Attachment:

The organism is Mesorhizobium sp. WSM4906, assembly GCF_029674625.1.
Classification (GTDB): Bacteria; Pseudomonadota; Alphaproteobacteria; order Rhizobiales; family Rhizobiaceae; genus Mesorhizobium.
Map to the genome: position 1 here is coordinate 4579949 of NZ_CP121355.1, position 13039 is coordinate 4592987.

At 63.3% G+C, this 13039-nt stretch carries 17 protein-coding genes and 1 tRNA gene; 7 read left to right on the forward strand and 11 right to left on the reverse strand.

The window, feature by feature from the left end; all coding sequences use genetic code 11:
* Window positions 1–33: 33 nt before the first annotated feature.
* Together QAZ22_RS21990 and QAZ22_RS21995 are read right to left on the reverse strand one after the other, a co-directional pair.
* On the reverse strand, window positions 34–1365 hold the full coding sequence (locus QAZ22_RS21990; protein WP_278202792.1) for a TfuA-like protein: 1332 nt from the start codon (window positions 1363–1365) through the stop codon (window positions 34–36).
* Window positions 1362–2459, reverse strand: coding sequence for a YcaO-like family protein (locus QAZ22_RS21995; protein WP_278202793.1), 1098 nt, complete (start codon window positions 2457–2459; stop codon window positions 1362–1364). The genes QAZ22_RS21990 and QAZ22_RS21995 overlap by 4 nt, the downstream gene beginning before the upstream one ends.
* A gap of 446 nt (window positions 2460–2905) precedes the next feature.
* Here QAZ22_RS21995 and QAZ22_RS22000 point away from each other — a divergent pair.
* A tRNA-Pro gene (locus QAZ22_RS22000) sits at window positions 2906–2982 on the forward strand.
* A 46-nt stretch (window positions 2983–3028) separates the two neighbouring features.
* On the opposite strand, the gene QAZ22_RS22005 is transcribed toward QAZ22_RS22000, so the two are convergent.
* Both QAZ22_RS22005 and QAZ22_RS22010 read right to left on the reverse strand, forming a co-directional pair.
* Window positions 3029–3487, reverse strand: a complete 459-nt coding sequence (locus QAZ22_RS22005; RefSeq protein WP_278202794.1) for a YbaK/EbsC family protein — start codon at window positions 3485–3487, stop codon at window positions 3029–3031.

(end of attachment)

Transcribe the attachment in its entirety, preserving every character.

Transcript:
The organism is Mesorhizobium sp. WSM4906, assembly GCF_029674625.1.
Classification (GTDB): Bacteria; Pseudomonadota; Alphaproteobacteria; order Rhizobiales; family Rhizobiaceae; genus Mesorhizobium.
Map to the genome: position 1 here is coordinate 4579949 of NZ_CP121355.1, position 13039 is coordinate 4592987.

At 63.3% G+C, this 13039-nt stretch carries 17 protein-coding genes and 1 tRNA gene; 7 read left to right on the forward strand and 11 right to left on the reverse strand.

The window, feature by feature from the left end; all coding sequences use genetic code 11:
* Window positions 1–33: 33 nt before the first annotated feature.
* Together QAZ22_RS21990 and QAZ22_RS21995 are read right to left on the reverse strand one after the other, a co-directional pair.
* On the reverse strand, window positions 34–1365 hold the full coding sequence (locus QAZ22_RS21990; protein WP_278202792.1) for a TfuA-like protein: 1332 nt from the start codon (window positions 1363–1365) through the stop codon (window positions 34–36).
* Window positions 1362–2459, reverse strand: coding sequence for a YcaO-like family protein (locus QAZ22_RS21995; protein WP_278202793.1), 1098 nt, complete (start codon window positions 2457–2459; stop codon window positions 1362–1364). The genes QAZ22_RS21990 and QAZ22_RS21995 overlap by 4 nt, the downstream gene beginning before the upstream one ends.
* A gap of 446 nt (window positions 2460–2905) precedes the next feature.
* Here QAZ22_RS21995 and QAZ22_RS22000 point away from each other — a divergent pair.
* A tRNA-Pro gene (locus QAZ22_RS22000) sits at window positions 2906–2982 on the forward strand.
* A 46-nt stretch (window positions 2983–3028) separates the two neighbouring features.
* On the opposite strand, the gene QAZ22_RS22005 is transcribed toward QAZ22_RS22000, so the two are convergent.
* Both QAZ22_RS22005 and QAZ22_RS22010 read right to left on the reverse strand, forming a co-directional pair.
* Window positions 3029–3487, reverse strand: a complete 459-nt coding sequence (locus QAZ22_RS22005; RefSeq protein WP_278202794.1) for a YbaK/EbsC family protein — start codon at window positions 3485–3487, stop codon at window positions 3029–3031.